If you see a ruggedly handsome man in a black cowboy hat looking a little out of place in Telfair Square this weekend, it may be award-winning author and Wyoming native C.J. Box. Christina Kelly sidles up and shares a chat with the bestselling mystery writer.
C.J. Box isn’t your average mystery writer. He’s the New York Times best-selling author of seventeen novels, including thirteen in the critically acclaimed Joe Pickett series. Box’s writing appeals to such a wide and loyal audience because of his memorable characters and riveting plots. Also, he’s not afraid to include real-life controversies in his fiction, undertaking such diverse topics as wind farms, animal rights, and the zero-footprint theme.
As a testament to his craft, he’s won the Edgar Allan Poe Award for Best Novel in 2009 for Blue Heaven, among other prizes. His books have been translated into 25 languages and both Blue Heaven and Nowhere to Run have been optioned for films.
Fortunately, his fans don’t have long to wait for more from C.J. Box. The fourteenth novel in the Joe Pickett series,Stone Cold, will be published in March and his first short-story collection, Shots Fired, will appear this summer. As well, his Joe Pickett novels are being pitched as a television series by executive producer Robert Redford. Not bad for this outdoorsman who’s as comfortable on a trout river as he is on a best-seller list.
Savannah magazine: If somebody walked in on you writing, what would they see?
C.J. Box: I’d either be at my desk in my basement office in Cheyenne or at a desk at my cabin on a trout river two and a half hours away from Cheyenne. In both cases, it would be a boring sight. I write best when I can’t look out a window and have the fewest possible distractions. I can’t have one of those idyllic light-filled rooms Ernest Hemingway used to brag about. If I could see outside (especially at my cabin) I’d see that trout were rising and I’d have to go catch them. At home, my view right now is of a snow-filled window well. There are rifles and other things on the walls, but if somebody walked in on me writing they’d walk away and say, “What a dull guy.”
SM: What were your favorite books as a child? Do you have a favorite character or hero from those books?
C.J. Box: Very early on, I was a big fan of the Encyclopedia Brown series. I graduated from that to books like A.B. Guthrie’s The Big Sky and I read all of the James Bond novels. My favorite novel is still Joseph Heller’s Catch-22 and my favorite writer is Thomas McGuane. Favorite hero? Probably Philip Marlowe from the Raymond Chandler novels.
Savannah magazine: Joe Pickett is your most well-known character. Are there any parts of him that are based on yourself?
C.J. Box: I think for every writer there is a piece of them in every character he/she creates. With some, it’s more than others. Like Joe Pickett, I have daughters and I love my wife. I’m also an outdoorsman. But I’ve never been a game warden or worked in law enforcement, and I don’t seek danger in practically every situation. Also, I’m a better shot.
Savannah magazine: You’re often shown wearing a black cowboy hat which is most commonly associated with villains. Are you more a villain or a hero?
C.J. Box: This is where I can reveal to you a little about the culture in the West! Black hats vs. white hats is an old western movie thing. In real life, men wear black hats in the winter months and straw hats in the summer months. There are a few men who wear silver-belly Stetsons (I’ve got one) but black is the preferred color and it has nothing to do with the color of one’s heart.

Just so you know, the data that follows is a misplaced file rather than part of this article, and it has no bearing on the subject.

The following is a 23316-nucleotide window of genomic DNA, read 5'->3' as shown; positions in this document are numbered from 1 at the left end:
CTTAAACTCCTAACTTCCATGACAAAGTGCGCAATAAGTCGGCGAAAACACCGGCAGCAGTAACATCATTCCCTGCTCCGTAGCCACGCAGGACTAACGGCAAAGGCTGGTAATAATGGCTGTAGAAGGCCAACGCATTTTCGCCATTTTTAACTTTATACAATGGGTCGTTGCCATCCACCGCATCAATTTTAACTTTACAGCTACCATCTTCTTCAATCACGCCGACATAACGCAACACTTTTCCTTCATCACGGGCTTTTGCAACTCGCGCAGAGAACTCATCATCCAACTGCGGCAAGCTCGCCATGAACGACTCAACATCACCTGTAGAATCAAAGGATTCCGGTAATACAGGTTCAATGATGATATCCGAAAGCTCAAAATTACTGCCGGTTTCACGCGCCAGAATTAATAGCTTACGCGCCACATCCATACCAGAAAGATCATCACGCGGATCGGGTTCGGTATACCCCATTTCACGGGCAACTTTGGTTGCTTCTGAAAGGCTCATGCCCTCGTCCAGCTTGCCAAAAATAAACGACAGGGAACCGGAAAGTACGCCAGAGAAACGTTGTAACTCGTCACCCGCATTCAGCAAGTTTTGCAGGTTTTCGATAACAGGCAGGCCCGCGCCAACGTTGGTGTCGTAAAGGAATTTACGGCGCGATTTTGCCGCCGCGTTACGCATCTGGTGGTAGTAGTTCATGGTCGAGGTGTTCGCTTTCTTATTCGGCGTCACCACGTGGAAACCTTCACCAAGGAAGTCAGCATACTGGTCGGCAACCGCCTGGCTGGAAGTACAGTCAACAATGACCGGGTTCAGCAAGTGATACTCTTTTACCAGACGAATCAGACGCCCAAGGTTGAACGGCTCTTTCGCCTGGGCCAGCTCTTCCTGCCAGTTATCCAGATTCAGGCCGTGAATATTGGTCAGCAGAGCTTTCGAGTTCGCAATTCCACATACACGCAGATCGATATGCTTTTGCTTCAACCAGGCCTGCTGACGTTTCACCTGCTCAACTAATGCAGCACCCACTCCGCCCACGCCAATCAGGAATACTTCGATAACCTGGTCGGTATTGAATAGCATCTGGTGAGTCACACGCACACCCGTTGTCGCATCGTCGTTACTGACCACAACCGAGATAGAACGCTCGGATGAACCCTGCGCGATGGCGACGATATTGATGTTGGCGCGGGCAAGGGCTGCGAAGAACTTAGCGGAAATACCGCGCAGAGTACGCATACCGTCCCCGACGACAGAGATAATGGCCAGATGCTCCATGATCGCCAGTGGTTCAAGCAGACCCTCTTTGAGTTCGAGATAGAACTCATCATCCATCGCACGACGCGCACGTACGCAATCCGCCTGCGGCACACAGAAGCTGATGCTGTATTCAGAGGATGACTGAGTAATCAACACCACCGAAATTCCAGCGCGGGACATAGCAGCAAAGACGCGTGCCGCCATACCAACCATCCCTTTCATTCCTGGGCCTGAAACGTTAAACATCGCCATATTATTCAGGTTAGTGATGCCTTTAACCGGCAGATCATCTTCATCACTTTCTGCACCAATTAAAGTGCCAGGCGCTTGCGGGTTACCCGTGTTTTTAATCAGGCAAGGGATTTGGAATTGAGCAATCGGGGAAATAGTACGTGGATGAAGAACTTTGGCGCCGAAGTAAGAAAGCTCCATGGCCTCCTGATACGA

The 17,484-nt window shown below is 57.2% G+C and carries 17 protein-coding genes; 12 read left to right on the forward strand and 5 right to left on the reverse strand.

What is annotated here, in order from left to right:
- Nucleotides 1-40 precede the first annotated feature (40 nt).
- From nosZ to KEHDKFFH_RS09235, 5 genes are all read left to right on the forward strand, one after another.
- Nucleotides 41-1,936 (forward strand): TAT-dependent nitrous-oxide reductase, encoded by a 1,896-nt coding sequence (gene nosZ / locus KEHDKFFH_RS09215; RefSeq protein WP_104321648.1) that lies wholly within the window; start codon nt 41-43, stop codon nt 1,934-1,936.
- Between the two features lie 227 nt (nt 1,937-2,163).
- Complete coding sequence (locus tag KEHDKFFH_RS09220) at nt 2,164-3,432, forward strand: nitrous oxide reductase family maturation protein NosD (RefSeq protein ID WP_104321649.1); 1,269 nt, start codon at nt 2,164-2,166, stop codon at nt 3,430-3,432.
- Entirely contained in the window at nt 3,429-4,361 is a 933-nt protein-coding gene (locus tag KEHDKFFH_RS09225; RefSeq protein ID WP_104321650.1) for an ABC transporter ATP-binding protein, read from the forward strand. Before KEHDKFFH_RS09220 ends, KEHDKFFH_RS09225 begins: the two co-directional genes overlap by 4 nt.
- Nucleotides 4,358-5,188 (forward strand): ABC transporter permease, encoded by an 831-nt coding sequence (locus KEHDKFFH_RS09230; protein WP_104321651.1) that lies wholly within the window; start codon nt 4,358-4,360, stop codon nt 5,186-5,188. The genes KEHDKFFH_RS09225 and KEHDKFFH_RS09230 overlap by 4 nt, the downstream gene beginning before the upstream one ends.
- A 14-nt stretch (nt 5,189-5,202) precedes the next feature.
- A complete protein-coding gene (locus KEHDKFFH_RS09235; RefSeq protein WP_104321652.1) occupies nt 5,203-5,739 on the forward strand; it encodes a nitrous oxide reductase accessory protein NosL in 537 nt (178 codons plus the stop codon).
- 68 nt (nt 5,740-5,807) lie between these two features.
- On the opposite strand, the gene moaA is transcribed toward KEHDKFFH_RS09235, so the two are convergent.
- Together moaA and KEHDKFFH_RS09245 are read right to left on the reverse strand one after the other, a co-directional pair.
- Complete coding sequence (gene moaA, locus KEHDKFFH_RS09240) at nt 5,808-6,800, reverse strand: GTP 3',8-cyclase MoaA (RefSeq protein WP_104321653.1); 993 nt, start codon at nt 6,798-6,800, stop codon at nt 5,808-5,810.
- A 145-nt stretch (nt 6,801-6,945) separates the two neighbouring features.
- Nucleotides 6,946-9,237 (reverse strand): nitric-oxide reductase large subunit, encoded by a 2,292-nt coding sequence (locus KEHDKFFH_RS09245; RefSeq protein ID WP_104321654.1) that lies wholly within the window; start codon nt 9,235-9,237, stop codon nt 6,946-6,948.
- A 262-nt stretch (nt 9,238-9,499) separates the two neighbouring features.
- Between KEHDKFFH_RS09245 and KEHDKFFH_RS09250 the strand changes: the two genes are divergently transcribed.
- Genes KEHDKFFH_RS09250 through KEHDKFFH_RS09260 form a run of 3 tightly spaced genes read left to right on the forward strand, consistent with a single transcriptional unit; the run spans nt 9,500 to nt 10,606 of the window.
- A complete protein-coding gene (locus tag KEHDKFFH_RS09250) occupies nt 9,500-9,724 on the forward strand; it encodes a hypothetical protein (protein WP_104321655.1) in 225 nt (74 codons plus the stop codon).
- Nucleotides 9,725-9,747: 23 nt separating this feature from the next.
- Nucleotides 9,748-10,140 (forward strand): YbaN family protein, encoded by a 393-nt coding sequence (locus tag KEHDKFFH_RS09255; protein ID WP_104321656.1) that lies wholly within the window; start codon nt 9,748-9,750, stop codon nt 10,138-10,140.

Savannah magazine: Have your three adult daughters read your books?
C.J. Box: They’ve read all of the books. In fact, they help me out with first drafts and make suggestions and sometimes offer better ideas. Because they’ve read all the books they sometimes have a better overall perspective of the series than I do. My wife, Laurie, is my first reader and she’s an excellent editor.
Savannah magazine: You’ve written about federal government workers, long-haul truckers, serial killers, and some rather shady characters, so how do you research your books?
C.J. Box: I enjoy the research part of each book and I try to get it right. I’ve accompanied cross-country long-haul truckers, climbed to the top of wind turbines, fired the largest handgun in the world, and traveled to interview the locals in places where I’m setting a novel. I find it very rewarding to hear from readers that I got the details right.
Savannah magazine: What advice do you have for aspiring writers?
C.J. Box: As goofy as it sounds, I’m always astonished to learn from (some) aspiring writers that they don’t read much or read widely. I guess they like the sound of their own voice too much. Readers may not. Writers should read both critically and for entertainment to figure out how successful authors do it in regard to craft, characterization, motivation, point of view, etc. It’s right there on the page.
Savannah magazine: You’ve published 17 novels in 13 years. How do you keep up this pace? What gives you inspiration?
C.J. Box: If I was waiting for inspiration I’d be working on Book Two. I write because it’s my job. Plumbers can’t take a day off because they have plumber’s block. I just go to work every day like everyone else. But I also love it and I think I’ve got the best job in the world. I’m just happy so many readers all over the world like the books.
Savannah magazine: Much of your writing is based in Wyoming, where you live. Perhaps it’s time to introduce your characters to Savannah. Possible?
C.J. Box: One never knows. I was invited to give a talk this year in Wilson, N.C. and now Wilson is a location for the book I’m writing at the moment. I’m kind of a location predator.